The World Championship Gumbo Cookoff is the Most Heated Competition in Louisiana
Simmering stock, stirring roux, gathering crowds—scenes from New Iberia's heated cooking competition.
The World Championship Gumbo Cookoff draws a varied mix of folks to New Iberia, Louisiana's Main Street—including teams of pros and home cooks, zydeco performers, dancers, enthusiastic eaters from near and far, and kids learning how to make this region's beloved dish by competing in the Youth Gumbo Cookoff.
At 5 a.m. on a warm October morning in South Louisiana, the sun had yet to lift over the Bayou Teche, but Kevin Sonnier and his teammates were ready to make a few hundred quarts of gumbo in the dark. They hauled in bags of Gold Medal flour, jugs of vegetable oil, and packages of sausage and chicken. They strapped headlamps across their foreheads and allowed the "roux police" to poke through their coolers with flashlights looking for contraband (premade roux). At 6 a.m., a shotgun fired, and the World Championship Gumbo Cookoff in New Iberia, Louisiana, officially began.
"We in cook mode now," Sonnier said, a boudin kolacky from Meche's Donuts in New Iberia in one hand and his spoon in another. Steam rose over cauldrons that dotted the downtown park, while the scrapes of whisks and spoons against gumbo pots skittered across the silence.
The festival began 30 years ago as a fund-raiser to pay off the mortgage of the Greater Iberia Chamber of Commerce. (In all those years, they've missed only one festival due to a hurricane.) Twelve booths offered gumbo in 1988, but since then, the count has bloomed to more than 80. Cooks can enter as amateurs or professionals, with the pros competing in seafood or non-seafood categories, while the amateurs can choose seafood (anything from the water), chicken and sausage, and mélange (meaning mixture). The latter is the wild card of gumbo with an anything-goes ingredient list that could include meats from duck to gator. But no matter the category, it's a party—and it's competitive.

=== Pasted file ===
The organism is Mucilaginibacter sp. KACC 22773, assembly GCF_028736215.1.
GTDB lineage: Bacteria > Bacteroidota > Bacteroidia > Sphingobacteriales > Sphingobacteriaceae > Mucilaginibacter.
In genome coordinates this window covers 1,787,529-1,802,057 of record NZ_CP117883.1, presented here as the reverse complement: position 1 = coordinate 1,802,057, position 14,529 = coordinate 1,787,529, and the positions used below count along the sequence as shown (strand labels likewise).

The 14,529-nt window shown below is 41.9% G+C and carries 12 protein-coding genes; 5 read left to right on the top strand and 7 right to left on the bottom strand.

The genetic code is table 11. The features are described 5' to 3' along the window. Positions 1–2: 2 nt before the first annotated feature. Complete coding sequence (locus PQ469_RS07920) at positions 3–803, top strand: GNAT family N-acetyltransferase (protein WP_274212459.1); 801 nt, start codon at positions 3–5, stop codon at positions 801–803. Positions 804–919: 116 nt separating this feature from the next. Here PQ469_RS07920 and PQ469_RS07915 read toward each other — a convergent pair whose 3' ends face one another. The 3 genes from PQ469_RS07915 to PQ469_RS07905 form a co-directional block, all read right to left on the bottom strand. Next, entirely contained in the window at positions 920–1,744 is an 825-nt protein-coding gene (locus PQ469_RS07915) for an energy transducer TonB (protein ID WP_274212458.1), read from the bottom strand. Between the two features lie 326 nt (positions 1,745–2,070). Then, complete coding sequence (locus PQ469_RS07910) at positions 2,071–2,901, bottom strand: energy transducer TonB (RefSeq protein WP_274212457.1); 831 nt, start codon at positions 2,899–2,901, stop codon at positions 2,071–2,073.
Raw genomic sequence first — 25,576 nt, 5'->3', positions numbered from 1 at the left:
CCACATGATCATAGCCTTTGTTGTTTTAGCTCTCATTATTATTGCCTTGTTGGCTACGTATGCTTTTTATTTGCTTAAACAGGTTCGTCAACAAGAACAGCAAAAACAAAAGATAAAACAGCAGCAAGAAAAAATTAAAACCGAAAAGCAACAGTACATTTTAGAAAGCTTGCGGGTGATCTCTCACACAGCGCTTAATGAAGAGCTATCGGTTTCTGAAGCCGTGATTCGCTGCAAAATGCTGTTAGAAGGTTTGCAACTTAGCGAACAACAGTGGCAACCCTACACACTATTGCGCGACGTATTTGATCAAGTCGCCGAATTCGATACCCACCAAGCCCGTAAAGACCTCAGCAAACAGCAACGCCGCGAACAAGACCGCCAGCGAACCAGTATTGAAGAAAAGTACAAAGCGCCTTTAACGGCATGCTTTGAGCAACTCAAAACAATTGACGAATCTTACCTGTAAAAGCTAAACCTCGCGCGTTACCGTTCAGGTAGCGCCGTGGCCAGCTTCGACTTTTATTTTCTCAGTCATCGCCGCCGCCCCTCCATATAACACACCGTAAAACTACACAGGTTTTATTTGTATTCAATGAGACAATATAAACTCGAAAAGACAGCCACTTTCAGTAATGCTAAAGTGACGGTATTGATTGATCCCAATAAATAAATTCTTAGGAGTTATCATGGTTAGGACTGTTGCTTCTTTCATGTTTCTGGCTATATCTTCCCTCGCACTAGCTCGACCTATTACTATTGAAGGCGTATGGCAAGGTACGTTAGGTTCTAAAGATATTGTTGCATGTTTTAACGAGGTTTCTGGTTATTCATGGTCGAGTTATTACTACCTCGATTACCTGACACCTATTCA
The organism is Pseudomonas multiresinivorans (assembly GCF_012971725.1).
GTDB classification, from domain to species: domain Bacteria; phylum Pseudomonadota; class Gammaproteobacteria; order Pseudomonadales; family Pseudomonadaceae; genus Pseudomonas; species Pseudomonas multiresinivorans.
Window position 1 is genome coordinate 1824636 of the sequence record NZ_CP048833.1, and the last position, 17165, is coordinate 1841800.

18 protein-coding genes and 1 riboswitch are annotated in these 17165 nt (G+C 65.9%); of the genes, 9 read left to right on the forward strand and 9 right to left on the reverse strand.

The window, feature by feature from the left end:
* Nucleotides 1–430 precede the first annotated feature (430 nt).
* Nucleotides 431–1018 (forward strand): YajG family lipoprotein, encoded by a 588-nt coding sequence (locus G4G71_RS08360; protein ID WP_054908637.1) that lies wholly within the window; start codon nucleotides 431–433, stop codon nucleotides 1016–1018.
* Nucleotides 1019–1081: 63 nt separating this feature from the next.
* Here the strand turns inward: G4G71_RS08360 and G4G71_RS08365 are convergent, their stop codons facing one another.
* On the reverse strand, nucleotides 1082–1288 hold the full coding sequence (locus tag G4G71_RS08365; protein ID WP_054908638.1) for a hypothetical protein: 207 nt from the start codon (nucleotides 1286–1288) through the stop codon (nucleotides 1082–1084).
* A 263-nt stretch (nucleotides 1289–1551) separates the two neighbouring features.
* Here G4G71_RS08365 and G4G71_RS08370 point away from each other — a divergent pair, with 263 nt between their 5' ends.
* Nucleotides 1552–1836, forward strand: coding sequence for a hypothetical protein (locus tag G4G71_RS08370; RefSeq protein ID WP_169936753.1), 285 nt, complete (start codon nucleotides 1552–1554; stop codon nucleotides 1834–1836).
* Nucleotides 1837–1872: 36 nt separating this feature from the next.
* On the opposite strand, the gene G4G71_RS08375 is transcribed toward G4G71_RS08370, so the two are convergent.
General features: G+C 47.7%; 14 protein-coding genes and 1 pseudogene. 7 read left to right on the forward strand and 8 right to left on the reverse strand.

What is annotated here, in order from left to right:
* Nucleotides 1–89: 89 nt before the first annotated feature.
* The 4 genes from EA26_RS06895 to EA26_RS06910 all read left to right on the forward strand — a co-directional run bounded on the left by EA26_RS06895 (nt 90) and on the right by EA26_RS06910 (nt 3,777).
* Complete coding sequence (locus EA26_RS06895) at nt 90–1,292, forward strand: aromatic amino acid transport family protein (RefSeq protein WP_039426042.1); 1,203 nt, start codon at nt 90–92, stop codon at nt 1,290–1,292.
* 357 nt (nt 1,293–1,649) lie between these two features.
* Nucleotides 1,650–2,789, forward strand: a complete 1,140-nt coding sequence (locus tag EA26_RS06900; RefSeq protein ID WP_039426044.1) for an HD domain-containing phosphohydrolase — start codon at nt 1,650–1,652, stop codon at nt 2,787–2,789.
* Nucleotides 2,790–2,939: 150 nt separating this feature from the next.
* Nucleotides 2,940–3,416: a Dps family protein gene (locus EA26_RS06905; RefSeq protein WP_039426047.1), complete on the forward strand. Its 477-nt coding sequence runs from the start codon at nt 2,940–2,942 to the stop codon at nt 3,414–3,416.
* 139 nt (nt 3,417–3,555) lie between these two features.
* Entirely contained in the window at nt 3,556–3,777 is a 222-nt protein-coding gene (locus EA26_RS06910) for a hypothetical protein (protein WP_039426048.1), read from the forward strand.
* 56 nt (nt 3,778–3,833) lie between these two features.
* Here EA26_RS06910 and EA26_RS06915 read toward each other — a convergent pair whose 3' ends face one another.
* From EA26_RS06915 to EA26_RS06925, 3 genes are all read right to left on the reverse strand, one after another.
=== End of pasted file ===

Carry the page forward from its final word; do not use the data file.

A few tents down from Sonnier, another cook stirred his roux while a friend pointed a laser thermometer into the mixture, which was deepening to the color of peanut butter. "I don't eat gumbo at a restaurant," said teammate Jamie Gaither, who worked over another pot nearby. "I learned from my mama in the kitchen."
WATCH: This Gumbo Has Taken First Place 11 Times at the World Championship Gumbo Cookoff
Gaither flies helicopters into the Gulf of Mexico oil fields by day. By night—for the past three nights, anyway—he has readied his stock with 10 pounds of leg quarters, a hen, and seasonings. "Everybody's got a different idea, and nobody's wrong," he said, spooning roux into stock. "It just depends on your taste. Of course, ours is gonna be a little bit better."
Working outdoors in big batches also means that cooking mishaps can happen. At yet another booth, Nelson Boutte, the hospitality chef for the McIlhenny Company (the maker of Tabasco), burned his first batch of roux. "I'll be worn out for sure," he said, vigorously stirring a second batch.
By 11 a.m., the park swarmed with locals sampling the deep, earthy flavors of gumbos in various shades as Cajun bands had two-steppers twirling under a pavilion.
A few hours before the trophy ceremony, the finalist teams received signs to hang on their booths. A sign means bragging rights and signals to patrons where they might want to snag a sample. Boutte and the Tabasco team earned a sign despite their rocky start. But Gaither and his team didn't get one, even after many wins in the past. "That's part of it," said team leader Sandy Derise with a smile and a shrug.
Back at Sonnier's tent, teammate Aaron Guilbeau showed off his lucky hot sauce bottle. He likes to keep it in his pocket while cooking, because he found it there after his first win seven years ago. He displays this bottle with the team's winning trophies from years past and then puts it back in his pocket before each cook-off. This year, it helped make some of the most popular gumbo at the festival, but it didn't bring the winning mojo.
"It was almost a perfect weekend," Sonnier added. "LSU won. The Astros won. The Saints won. But we don't have a finalist sign. Maybe next year."
Cajun vs. Creole
One can expect a fair amount of smack talk between teams at a gumbo competition. But Tookey Hebert, a former sugar-cane farmer and festivalgoer from New Iberia, had a few fighting words from the whole region. "You're not gonna get a better gumbo than Acadiana," he said. "New Orleans doesn't have good food like here. It's for drinking and cutting up."
Hebert was just delivering playful jabs, of course, though the differences between Cajun country cooking and Creole city dishes shouldn't be underestimated. Gumbo cook-off chefs often cited a lack of tomato in Cajun gumbos as compared to New Orleans-style gumbos.
According to Sara Roahen's excellent book Gumbo Tales: Finding My Place at the New Orleans Table (W.W. Norton & Company, Inc., 2008), Creole gumbos are also thicker and lighter in color than the Cajun variety. Like many matters of the heart (and belly) in a place with as rich a history and collection of cultures as Louisiana, the definitions can be as murky as the dish.